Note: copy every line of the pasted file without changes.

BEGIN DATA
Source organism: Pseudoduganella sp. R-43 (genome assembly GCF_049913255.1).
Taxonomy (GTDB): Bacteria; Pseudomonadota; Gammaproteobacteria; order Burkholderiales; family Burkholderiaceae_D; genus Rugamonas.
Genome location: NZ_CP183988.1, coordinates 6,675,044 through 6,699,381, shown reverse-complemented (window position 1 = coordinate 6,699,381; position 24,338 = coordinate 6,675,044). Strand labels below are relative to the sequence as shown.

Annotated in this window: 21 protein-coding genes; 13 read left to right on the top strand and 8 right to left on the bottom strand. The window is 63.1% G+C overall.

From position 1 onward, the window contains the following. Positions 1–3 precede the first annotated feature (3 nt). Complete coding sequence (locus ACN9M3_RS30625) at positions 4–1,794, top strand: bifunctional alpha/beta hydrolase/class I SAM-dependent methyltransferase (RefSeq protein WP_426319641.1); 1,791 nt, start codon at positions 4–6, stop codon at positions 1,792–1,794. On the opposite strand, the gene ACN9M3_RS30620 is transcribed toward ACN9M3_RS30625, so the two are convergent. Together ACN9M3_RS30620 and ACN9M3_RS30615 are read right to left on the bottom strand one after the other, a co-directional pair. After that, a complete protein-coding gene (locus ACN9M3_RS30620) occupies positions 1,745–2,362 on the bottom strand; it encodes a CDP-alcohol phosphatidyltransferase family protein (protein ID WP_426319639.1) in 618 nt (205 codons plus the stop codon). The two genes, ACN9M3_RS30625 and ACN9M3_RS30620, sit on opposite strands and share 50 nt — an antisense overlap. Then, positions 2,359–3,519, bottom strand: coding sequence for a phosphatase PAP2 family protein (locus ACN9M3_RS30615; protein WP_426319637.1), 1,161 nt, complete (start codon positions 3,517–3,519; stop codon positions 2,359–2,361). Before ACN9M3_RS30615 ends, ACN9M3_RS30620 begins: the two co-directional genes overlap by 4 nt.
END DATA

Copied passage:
Source organism: Pseudoduganella sp. R-43 (genome assembly GCF_049913255.1).
Taxonomy (GTDB): Bacteria; Pseudomonadota; Gammaproteobacteria; order Burkholderiales; family Burkholderiaceae_D; genus Rugamonas.
Genome location: NZ_CP183988.1, coordinates 6,675,044 through 6,699,381, shown reverse-complemented (window position 1 = coordinate 6,699,381; position 24,338 = coordinate 6,675,044). Strand labels below are relative to the sequence as shown.

Annotated in this window: 21 protein-coding genes; 13 read left to right on the top strand and 8 right to left on the bottom strand. The window is 63.1% G+C overall.

From position 1 onward, the window contains the following. Positions 1–3 precede the first annotated feature (3 nt). Complete coding sequence (locus ACN9M3_RS30625) at positions 4–1,794, top strand: bifunctional alpha/beta hydrolase/class I SAM-dependent methyltransferase (RefSeq protein WP_426319641.1); 1,791 nt, start codon at positions 4–6, stop codon at positions 1,792–1,794. On the opposite strand, the gene ACN9M3_RS30620 is transcribed toward ACN9M3_RS30625, so the two are convergent. Together ACN9M3_RS30620 and ACN9M3_RS30615 are read right to left on the bottom strand one after the other, a co-directional pair. After that, a complete protein-coding gene (locus ACN9M3_RS30620) occupies positions 1,745–2,362 on the bottom strand; it encodes a CDP-alcohol phosphatidyltransferase family protein (protein ID WP_426319639.1) in 618 nt (205 codons plus the stop codon). The two genes, ACN9M3_RS30625 and ACN9M3_RS30620, sit on opposite strands and share 50 nt — an antisense overlap. Then, positions 2,359–3,519, bottom strand: coding sequence for a phosphatase PAP2 family protein (locus ACN9M3_RS30615; protein WP_426319637.1), 1,161 nt, complete (start codon positions 3,517–3,519; stop codon positions 2,359–2,361). Before ACN9M3_RS30615 ends, ACN9M3_RS30620 begins: the two co-directional genes overlap by 4 nt.